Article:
WTF Visualizations names and shames terrible data viz


#1

Originally published at: http://boingboing.net/2016/10/17/wtf-visualizations-names-and-s.html


#2

Those hurt my brain to look at.


#3

The other two are so much worst than the first one :frowning2:


#4

Gag.

One name for these bozos - .Edward Tufte.


#5

Wow this one:

Someone posted a better version:


#6

I’m lost. Someone needs to make a visualization of the good to bad ratio for data vizualizations, separated out in to “good, bad, other, and yes”.


#7

I’m disappointed to not see the “What Donald Trump has Lied About Today” visualizations on here.


#8

After seeing how shitty the first two were I’ve avoided them. Factoids randomly connected by a cross between drug-addled spider and a clueless Freshman comp sci major is not a visualization.


#9

They aren’t “visualizations”. The visuals contain NO information and are completely irrelevant. You can mix up text and it makes as much sense as anything else. It is more or less pointless. You may as well just make a list. I think it is done this way to appear “smarter”.

As for these graphs - eh the first one doesn’t really make it easy to see the percentages. The 2nd one - uh - need more info. Down from what? Last year? The peak in the 90s?


#10

And when you have people who understand the data, but have limited knowledge of graphic design, you get things like this:


#11

Complete with slurs! So sad.


#12

To be honest, I didn’t mind the second one so much. It all depends on the context: what was the visualization trying to say?

As a comparison of the incidence of preterm births among different populations, it’s not actually that bad. It makes it clear that non-hispanic black women have a higher rates of preterm births. From that we can start asking why this is so.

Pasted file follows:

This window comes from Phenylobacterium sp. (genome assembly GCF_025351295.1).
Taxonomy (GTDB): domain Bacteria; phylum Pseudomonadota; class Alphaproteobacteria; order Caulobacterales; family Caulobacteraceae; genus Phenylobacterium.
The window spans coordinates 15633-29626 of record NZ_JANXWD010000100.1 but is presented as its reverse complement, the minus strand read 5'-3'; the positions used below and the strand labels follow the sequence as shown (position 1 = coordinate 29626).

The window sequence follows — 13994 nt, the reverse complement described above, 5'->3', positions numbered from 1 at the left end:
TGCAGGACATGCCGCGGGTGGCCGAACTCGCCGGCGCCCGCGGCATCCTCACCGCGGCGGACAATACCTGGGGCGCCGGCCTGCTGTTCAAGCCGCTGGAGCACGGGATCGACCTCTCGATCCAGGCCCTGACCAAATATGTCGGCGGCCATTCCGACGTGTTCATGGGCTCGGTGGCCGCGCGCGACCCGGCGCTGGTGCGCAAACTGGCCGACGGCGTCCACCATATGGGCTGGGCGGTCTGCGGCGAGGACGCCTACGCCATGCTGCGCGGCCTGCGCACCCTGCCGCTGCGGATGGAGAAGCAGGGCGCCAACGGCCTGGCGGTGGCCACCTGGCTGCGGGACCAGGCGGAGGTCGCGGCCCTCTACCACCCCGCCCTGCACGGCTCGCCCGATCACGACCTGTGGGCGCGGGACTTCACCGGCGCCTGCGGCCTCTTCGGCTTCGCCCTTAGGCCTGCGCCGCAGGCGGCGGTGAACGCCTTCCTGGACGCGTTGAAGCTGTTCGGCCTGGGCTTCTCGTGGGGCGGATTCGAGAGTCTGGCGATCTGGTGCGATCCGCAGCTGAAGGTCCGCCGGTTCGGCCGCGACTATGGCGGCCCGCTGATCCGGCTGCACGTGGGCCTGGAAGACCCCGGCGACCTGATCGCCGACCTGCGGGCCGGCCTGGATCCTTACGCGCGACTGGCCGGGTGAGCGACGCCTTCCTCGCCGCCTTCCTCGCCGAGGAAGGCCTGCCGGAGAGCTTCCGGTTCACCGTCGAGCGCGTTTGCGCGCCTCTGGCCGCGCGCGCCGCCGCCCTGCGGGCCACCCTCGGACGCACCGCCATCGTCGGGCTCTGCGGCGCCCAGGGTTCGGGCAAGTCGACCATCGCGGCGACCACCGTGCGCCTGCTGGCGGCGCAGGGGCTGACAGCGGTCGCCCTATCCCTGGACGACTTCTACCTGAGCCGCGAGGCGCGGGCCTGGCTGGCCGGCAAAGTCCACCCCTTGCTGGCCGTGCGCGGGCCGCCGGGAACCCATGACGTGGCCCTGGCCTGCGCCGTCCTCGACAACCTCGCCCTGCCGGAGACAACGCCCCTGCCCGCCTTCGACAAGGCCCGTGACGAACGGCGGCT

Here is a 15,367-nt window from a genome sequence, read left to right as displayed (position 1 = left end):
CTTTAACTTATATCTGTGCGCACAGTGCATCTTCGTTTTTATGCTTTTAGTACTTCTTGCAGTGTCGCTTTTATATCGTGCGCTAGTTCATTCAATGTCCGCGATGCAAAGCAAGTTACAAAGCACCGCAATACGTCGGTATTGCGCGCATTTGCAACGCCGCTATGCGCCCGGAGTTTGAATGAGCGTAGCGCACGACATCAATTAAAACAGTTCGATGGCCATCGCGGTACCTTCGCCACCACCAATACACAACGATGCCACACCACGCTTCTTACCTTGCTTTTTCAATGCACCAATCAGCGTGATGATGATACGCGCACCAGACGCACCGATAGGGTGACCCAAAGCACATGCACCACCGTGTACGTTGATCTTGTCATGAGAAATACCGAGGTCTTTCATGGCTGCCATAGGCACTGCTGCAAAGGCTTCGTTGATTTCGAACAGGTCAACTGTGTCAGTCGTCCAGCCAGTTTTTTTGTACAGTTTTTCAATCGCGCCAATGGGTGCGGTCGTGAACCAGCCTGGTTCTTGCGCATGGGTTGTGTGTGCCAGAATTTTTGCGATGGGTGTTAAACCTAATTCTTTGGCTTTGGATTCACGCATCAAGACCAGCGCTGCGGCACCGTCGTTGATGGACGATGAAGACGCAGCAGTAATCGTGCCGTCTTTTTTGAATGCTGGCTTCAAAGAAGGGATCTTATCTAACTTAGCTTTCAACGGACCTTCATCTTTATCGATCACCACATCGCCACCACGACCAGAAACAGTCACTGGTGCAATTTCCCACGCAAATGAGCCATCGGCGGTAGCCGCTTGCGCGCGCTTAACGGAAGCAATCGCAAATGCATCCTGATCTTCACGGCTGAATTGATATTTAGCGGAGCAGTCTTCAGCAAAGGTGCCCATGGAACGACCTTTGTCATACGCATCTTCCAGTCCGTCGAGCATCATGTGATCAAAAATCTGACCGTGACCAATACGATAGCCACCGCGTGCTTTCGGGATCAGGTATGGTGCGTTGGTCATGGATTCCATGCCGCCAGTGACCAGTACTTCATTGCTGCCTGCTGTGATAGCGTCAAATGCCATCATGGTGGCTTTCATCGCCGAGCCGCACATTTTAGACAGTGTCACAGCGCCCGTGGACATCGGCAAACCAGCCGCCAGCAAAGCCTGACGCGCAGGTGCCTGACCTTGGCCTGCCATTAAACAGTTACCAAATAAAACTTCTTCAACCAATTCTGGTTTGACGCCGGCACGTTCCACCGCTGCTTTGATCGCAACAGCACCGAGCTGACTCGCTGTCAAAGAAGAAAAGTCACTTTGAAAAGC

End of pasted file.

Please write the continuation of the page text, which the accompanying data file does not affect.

It seems wrong because a pie chart should add up to 100%. But it does, in a more subtle way: Normalized to the different population sizes, what percentage of preterm births belong to each group? The percentages in the text the give additional info of the percentage preterm births within each group.

The “correct” way would have to be a bar chart, which would be fine, but not actually provide any better information.

The “seems correct but would actually be terrible” way would be to not normalize the groups, and show a pie chart the actual numbers of preterm births, categorized by group. This would be bad because if, say, the population were 90% white, the fact that non-hispanic blacks have higher rates of preterm births would be lost.


#13

I’m having flashbacks to Molecular Biology now. All the illustrations in all the books were ridiculous. I realize there’s no way to illustrate this stuff, but still, the illustrations were ugly and reductive to the point of uselessness.


#14

Lots of the graphics seem to have been picked because their data don’t match their representations.

For example, in the nested-circles graphic from the topic, there are two circles, of different sizes, both labeled “down 64%.”

As for graphics where the visuals contain no information and are completely irrelevant,

This one is more of a venial design sin, where the Trump lies “charts” are deadly.


#15

Most of the bad visualizations I see simply lack labeling. The trends and proportions can be seen but without any idea what they mean.


#16

Right, here the graphic is basically just space-consuming decoration for what would otherwise be a short bullet list. It isn’t ‘data visualization’ in any real sense.

It would be cool if they provided some actual commentary for the graphically clueless.


#17

No it doesn’t. It’s just flat-out wrong. It was designed by somebody who didn’t understand when they went over pie charts in third grade. I challenge you to figure out what those numbers even mean.


#18

Plenty of the ones in the inexplicably-lauded ‘Information is Beautiful’ book are completely unfathomable. It’s a real problem that now anyone can make pretty graphics, the look of the pictures is far more important than their clarity (TV news graphics - yes BBC I am looking at you - are shockingly bad).

And anyone who uses circles (or worse still, spheres) for ‘infographics’ needs to be taken out and lightly shot - it is very hard to assess areas with circles, so using circles of different sizes tends to underestimate the difference between the data.


#19

Isn’t it clear? There’s a legend right there in the corner.


#20

good to bad ratio for data vizualizations

  • good
  • bad
  • other
  • yes

0 voters